As the United States entered the 1950s, outer space and space technology became recurrent images in American popular culture, new metaphors for the advancement of science and, conversely, for our overt and subconscious fears about communism and world domination.
Films such as 1951’s “The Day the Earth Stood Still” and “It Came from Outer Space” from 1953 presented benevolent alien beings that wished humanity no harm. Other films stressed extraterrestrial violence. 1953’s “War of the Worlds,” adapted from the classic H.G. Wells novel of the same name, featured an invasion of huge machines piloted by Martian creatures which moved across the human landscape destroying everything and everyone in their path.
The most chilling movie of the period, 1956’s “Invasion of the Body Snatchers,” showed an alien race taking overtowns and cities by growing copies of human beings in large, vegetable-like pods.
Speculative fiction also explored encounters with other worlds. Ray Bradbury’s 1950 book “The Martian Chronicles,” a series of linked stories about Martian colonization by humans, created a highly nuanced account of human hope and folly. Here, the aliens are us. Other important science fiction writers such as Arthur C. Clarke, Kurt Vonnegut and Robert Heinlein made imaginative use of space travel in their works.
Preoccupations with space and otherworldly creatures were not confined to popular entertainment. In the first years of the decade, a number of UFO sightings were reported in the skies around the world — some in the Washington, D.C., area. The terms “flying saucer” and “little green men” entered our everyday language expressing both a healthy skepticism and a sense of wonder.
Tomorrowland: A Vision of the Future
Although Americans had some worries about space travel, the idea of reaching other worlds was, more often than not, exciting and contagious.
Of all the writers to address the positive benefits of space exploration, none was more famous or successful than the German rocket scientist Wernher von Braun. Coming to America at the end of World War II with a number of other German rocket engineers, von Braun, the designer of the V2 rocket, quickly became known as the world’s leading rocket expert. In the early 1950s, he wrote a series of highly popular articles for Collier’s magazine about his vision for the future of space.
Even more influential was his association with film animator Walt Disney. Both men were quick to understand the power of the new medium of television to promote ideas. Disney’s vision of entertainment and commerce was a theme park called Disneyland comprising four areas: Fantasyland, Frontierland, Adventureland and Tomorrowland. For the first three areas, Disney would use material from his feature films and TV shows created by his movie studio. For the space-themed Tomorrowland, Disney needed another kind of technical expertise and von Braun was the perfect collaborator.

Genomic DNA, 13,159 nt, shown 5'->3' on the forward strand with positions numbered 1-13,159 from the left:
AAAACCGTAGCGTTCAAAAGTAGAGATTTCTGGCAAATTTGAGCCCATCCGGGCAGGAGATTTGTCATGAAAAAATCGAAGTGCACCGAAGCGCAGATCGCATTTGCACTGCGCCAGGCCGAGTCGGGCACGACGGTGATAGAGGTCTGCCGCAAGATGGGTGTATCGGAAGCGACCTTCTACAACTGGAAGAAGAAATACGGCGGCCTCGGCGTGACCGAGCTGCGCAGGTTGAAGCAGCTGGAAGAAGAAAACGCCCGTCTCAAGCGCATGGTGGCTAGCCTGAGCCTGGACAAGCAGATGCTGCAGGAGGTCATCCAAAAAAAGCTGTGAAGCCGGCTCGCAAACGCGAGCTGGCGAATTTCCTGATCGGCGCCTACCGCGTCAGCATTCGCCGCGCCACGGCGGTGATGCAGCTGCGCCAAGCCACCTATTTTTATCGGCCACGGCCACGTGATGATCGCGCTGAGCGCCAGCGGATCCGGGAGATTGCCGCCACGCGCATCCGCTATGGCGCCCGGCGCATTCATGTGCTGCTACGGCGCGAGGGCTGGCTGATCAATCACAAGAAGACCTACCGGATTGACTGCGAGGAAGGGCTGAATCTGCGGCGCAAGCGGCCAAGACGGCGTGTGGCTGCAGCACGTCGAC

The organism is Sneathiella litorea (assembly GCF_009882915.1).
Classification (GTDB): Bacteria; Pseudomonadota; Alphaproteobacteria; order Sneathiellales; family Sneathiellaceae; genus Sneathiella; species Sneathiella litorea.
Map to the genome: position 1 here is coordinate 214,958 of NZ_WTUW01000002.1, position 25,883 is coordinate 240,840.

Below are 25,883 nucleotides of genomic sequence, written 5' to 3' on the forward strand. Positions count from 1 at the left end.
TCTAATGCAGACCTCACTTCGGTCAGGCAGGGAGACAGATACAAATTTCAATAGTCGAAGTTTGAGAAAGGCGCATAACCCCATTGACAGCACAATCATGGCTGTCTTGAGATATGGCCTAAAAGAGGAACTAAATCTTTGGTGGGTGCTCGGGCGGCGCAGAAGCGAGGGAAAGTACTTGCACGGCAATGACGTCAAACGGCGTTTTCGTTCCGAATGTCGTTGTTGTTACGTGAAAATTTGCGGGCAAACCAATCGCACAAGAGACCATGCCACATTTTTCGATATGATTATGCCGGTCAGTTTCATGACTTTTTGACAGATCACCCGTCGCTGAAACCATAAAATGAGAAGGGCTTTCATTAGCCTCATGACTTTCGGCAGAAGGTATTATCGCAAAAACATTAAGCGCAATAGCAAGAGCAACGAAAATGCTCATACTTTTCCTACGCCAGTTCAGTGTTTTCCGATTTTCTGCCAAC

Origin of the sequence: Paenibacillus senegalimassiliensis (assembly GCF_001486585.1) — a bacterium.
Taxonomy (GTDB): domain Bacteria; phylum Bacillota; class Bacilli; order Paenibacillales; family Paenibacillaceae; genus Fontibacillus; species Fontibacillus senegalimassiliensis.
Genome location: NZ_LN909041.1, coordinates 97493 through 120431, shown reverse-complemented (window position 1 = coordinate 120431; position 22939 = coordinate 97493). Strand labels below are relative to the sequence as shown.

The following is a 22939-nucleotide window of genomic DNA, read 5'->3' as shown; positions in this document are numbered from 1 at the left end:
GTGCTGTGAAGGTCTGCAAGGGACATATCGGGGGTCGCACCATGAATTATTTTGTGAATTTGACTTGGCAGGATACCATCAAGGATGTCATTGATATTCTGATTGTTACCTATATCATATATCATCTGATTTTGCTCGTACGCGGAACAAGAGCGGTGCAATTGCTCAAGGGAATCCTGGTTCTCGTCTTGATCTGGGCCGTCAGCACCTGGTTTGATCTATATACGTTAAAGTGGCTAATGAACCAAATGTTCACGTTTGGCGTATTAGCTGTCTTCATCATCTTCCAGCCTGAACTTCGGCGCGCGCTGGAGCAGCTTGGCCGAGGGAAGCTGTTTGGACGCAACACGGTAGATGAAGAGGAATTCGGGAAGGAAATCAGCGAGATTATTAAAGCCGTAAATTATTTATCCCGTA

Together they produced three TV shows, utilizing Disney’s skillful animation techniques to visualize von Braun’s concepts of moon rockets, space stations and a trip to Mars.
Viewed by millions of TV watchers in the mid-1950s, von Braun’s dramatic vision of space flight made the exploration of our solar system seem possible.
Decoder Rings and Ray Guns
Space was fun for kids, too. Although product advertising for children was in its infancy in the 1950s, faithful viewers of TV programs like “Captain Video Space Cadet” and “Space Patrol” could purchase space toys of varying sophistication.
According to Roaring Rockets, a Web page dedicated to 1950s TV space culture, affordable items included little brass decoder rings, secret ray gun flashlights and, at the other end of the spectrum, the pricey Captain Video Space Helmet which cost a full dollar. The ray gun of choice for both TV space heroes and the kids on the block was the Buck Rogers Sonic Ray Blaster.
Shakespeare in Space
The most famous space personality of the 1950s was not a dashing galactic hero or a brainy scientist. In fact, he was not even human. Robbie the Robot, a full sized talking robot, was introduced to popular culture in one of the most intriguing movies of the period, “Forbidden Planet” from 1956.
Loosely based on William Shakespeare’s “The Tempest” (Robbie stands in for Ariel), the story takes place in A.D. 2200 on the planet Altair II. An allegory that can be interpreted on several levels, “Forbidden Planet” resented both the dark and beneficial sides of scientific achievement, and Robbie the Robot became the first in a long line of likeable robots, the spiritual father of C3PO from “Star Wars.”
Sputnik, the First Artificial Satellite
On October 4, 1957, America’s seeming ambivalence about space underwent a startling change when the USSR launched the first man-made satellite into Earth’s orbit. Named Sputnik, a Russian word that means “fellow traveler,”the shiny, basketball-sized silver ball orbited the earth every 90 minutes, emitting a high-pitched repeating sound.
Suddenly the safety of the world’s skies seemed in jeopardy for real. The Space Age had dawned while America as sleeping, and the race for space supremacy was about to begin.
|Space and Pop Culture: "Them and Us" - The 1950s- September 25, 2007||1.72 MB|